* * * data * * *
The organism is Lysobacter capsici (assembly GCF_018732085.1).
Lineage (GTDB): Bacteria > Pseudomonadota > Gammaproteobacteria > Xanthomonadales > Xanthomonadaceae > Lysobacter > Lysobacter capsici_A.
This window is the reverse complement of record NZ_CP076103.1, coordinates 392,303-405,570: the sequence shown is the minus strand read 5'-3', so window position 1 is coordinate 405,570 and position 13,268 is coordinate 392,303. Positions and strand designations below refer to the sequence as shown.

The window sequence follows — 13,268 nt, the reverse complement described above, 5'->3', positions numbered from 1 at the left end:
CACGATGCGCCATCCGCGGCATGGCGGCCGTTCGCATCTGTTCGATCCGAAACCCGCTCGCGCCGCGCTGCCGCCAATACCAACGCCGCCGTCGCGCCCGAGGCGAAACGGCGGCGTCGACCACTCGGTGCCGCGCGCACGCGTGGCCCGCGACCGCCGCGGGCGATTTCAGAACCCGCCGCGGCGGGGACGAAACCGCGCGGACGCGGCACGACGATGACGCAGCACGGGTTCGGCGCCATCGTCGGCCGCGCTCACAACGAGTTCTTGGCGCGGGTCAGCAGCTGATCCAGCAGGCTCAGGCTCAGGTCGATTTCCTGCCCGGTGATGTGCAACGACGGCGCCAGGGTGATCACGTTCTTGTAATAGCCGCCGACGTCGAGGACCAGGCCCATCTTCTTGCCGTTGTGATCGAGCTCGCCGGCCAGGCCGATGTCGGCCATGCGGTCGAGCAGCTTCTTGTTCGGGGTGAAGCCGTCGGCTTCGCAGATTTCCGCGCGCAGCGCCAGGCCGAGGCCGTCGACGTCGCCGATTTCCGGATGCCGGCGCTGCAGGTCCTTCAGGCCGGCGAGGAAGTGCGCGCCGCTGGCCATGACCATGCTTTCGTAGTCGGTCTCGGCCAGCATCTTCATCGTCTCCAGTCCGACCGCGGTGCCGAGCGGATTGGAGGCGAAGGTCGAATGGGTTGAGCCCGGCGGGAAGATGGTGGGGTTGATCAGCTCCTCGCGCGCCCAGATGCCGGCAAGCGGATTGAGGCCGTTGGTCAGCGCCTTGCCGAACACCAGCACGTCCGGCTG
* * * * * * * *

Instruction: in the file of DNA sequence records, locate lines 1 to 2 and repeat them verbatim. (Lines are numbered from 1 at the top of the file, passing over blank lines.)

The organism is Lysobacter capsici (assembly GCF_018732085.1).
Lineage (GTDB): Bacteria > Pseudomonadota > Gammaproteobacteria > Xanthomonadales > Xanthomonadaceae > Lysobacter > Lysobacter capsici_A.